INTER-SECTION Volume II - Page 31

Marie M . Kolbenstetter R . M . A . candidate Leiden University
| “ Linguistic Landscape Studies ” and Archaeology |



Marie M . Kolbenstetter R . M . A . candidate Leiden University

Abstract Using case studies from El Salvador , Honduras and Nicaragua , this article discusses the collection of molluscs and the production of salt in the Gulf of Fonseca in the Late Classic and Early Postclassic . Based on the case studies , different models of procurement and redistribution are presented : specialized in-settlement production , centralized production and redistribution , and , finally , procurement and redistribution through seasonal mobility . These models are used to discuss the technical traditions associated with the foraging of resources , and furthermore used to present hypotheses on how the challenge was met in different localities . In this perspective , I explore the advantages of the Gulf region for economic activities . I also discuss the role of the environment for foraging techniques and distribution practices . This article relates directly to other ethnoarchaeological and archaeological salt studies from neighbouring areas . Moreover , it aims to present compiled information from three countries to give a regional overview as a first step towards the documentation of the Gulf of Fonseca as an entity .
Keywords Seasonality ; Central America ; sal cocida ; procurement strategies ; briquetage
E-mail address : marie . kolbenstetter @ live . fr Academia : http :// leidenuniv . academia . edu / MarieKolbenstetter


Today , one rarely considers the origins of the salt they consume on a daily basis . Yet , in the past , salt extraction was a laborious activity and control over the best salt sources would have been highly valued ( Andrews 1983 ). This phenomenon can be observed in the archaeological record throughout the world ( i . e . Adshead 1992 , 20 ; Baudez 1973 ; Burley et al . 2011 ; McKillop 2002 , 1 ; Muller 1984 ). This article will focus on how the ethnic diversity of a small area such as the Gulf of Fonseca would have affected procurement and distribution of a valuable resource such as salt . In this research , I will associate salt production with the harvesting of molluscs ; the presented case studies will demonstrate how the two are associated , not only through the areas in which they occur but also through the redistribution strategies associated with them . Little is known about this area , but the archaeological record illustrates the importance of both activities in the everyday life of pre-Columbian populations , and ethnographies exemplify their continued importance for people living there in the present day . The primary social processes that will be discussed in relation to resource procurement are mobility and seasonality . These processes are intimately bound to the environmental conditions present within the Gulf of Fonseca . In fact , the Gulf region seems in all aspects to have been a prime location for settlement .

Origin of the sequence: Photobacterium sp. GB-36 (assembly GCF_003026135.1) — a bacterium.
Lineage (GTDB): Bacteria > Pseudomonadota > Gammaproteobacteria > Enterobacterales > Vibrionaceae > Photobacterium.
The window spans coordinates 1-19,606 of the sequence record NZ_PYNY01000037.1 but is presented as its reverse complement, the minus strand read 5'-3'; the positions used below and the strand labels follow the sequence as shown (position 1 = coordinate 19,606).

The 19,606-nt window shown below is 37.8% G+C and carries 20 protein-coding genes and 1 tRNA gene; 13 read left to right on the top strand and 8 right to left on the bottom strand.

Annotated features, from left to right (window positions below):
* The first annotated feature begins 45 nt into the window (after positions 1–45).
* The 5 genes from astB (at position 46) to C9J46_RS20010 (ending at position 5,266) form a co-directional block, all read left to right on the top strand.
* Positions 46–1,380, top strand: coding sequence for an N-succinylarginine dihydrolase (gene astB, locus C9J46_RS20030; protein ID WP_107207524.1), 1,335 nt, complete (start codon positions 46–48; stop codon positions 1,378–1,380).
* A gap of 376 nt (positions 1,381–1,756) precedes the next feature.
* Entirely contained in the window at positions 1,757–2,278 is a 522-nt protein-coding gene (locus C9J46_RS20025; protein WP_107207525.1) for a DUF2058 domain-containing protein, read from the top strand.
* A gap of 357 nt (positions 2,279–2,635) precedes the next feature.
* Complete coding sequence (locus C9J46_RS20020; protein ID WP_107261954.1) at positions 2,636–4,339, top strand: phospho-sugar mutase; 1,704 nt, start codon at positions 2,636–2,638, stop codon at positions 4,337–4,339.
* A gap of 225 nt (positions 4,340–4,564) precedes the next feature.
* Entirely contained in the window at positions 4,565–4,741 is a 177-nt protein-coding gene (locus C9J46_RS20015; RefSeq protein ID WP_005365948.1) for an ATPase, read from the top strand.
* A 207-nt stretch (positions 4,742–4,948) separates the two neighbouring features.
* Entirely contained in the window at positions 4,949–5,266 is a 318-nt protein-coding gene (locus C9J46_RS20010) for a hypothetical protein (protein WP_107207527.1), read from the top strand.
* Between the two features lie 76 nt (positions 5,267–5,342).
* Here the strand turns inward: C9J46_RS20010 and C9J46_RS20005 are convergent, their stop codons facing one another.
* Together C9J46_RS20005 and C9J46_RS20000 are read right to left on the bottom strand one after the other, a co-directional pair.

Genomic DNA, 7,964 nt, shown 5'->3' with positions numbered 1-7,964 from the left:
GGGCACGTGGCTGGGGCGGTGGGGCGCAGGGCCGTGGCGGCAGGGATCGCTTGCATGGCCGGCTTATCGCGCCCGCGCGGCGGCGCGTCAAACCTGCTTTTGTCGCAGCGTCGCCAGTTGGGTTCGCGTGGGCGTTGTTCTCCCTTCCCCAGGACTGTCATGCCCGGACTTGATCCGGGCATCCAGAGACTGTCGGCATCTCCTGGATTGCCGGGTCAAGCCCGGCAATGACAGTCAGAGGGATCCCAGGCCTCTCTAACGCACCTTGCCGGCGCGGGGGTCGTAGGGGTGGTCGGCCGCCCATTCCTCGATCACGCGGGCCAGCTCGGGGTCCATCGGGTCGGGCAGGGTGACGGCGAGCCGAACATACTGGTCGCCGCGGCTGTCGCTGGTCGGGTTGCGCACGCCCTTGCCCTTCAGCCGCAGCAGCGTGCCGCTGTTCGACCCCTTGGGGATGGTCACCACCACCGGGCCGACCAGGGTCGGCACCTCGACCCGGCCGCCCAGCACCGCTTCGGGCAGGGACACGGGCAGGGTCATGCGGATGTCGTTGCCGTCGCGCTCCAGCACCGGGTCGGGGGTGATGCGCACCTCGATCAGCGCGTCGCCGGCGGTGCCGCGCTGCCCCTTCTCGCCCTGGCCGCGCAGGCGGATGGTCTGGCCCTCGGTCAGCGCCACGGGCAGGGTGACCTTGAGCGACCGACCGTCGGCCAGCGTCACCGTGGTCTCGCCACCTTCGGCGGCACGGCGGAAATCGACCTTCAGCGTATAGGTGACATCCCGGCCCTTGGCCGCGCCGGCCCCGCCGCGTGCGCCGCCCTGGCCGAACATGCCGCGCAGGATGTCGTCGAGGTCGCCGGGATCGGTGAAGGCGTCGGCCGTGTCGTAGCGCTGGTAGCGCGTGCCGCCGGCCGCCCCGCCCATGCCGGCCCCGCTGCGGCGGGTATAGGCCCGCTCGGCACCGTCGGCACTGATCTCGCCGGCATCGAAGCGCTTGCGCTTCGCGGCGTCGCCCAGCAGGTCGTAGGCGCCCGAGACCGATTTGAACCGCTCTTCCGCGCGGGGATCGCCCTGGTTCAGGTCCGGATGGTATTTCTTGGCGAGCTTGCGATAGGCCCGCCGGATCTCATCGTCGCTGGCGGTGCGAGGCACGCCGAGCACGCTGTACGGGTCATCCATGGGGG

To address the interconnections between mollusc harvesting , salt production , culture and environment , I will present the environmental setting within the Gulf area , I will provide information on the cultural landscape in the Gulf of Fonseca be-
2016 | INTER-SECTION | VOL II | p . 29